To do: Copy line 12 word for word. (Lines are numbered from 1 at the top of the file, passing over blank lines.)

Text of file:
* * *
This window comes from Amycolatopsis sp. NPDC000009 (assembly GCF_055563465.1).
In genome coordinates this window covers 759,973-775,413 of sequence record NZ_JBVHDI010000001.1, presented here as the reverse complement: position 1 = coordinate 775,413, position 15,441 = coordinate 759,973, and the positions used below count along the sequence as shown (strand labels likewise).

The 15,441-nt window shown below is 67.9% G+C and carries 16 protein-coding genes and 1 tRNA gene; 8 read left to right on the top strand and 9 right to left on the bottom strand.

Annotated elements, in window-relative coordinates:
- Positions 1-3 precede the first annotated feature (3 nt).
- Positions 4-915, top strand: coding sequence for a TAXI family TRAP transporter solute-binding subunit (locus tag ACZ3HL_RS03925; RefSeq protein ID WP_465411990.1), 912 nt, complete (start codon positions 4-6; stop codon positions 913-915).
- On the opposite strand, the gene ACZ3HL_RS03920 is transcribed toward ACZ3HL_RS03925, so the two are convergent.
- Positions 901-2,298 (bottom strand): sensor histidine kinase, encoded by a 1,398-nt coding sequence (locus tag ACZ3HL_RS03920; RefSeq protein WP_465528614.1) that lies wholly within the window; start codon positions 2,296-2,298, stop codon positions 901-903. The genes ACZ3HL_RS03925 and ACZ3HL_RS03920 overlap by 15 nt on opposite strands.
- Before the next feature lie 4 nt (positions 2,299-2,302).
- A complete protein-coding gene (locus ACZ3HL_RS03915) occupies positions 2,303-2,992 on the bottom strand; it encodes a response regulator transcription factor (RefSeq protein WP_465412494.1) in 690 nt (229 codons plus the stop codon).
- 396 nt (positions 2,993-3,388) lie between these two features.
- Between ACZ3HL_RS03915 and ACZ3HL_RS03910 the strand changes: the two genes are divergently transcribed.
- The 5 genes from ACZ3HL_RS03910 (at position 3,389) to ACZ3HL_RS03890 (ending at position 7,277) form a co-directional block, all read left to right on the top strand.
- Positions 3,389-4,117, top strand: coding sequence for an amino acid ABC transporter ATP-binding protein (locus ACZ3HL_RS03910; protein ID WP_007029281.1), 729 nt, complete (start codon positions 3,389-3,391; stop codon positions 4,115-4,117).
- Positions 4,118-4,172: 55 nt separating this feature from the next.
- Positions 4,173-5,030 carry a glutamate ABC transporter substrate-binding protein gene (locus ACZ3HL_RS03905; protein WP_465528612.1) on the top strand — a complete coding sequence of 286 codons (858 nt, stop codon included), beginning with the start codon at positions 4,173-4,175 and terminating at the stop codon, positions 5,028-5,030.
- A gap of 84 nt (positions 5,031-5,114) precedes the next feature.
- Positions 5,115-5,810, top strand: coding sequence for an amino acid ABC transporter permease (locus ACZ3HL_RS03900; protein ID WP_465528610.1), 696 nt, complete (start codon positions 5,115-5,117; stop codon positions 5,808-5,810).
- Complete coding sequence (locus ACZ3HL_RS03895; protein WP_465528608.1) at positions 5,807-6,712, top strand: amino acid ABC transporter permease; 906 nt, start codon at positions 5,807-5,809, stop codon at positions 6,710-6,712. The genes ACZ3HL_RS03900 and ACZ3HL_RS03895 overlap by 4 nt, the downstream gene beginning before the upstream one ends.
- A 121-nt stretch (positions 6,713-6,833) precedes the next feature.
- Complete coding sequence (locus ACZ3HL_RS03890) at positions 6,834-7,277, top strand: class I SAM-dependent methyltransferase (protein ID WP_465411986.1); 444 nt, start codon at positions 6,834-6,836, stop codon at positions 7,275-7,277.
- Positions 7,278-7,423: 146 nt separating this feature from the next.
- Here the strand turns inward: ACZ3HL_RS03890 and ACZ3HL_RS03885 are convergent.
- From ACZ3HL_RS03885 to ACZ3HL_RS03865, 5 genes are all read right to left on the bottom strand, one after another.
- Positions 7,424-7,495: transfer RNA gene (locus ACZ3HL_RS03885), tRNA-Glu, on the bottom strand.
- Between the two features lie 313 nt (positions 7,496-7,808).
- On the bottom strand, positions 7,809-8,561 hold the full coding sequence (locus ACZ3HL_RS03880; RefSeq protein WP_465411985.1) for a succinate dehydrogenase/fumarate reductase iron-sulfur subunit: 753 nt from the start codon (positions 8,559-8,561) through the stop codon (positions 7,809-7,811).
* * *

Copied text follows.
- Between ACZ3HL_RS03915 and ACZ3HL_RS03910 the strand changes: the two genes are divergently transcribed.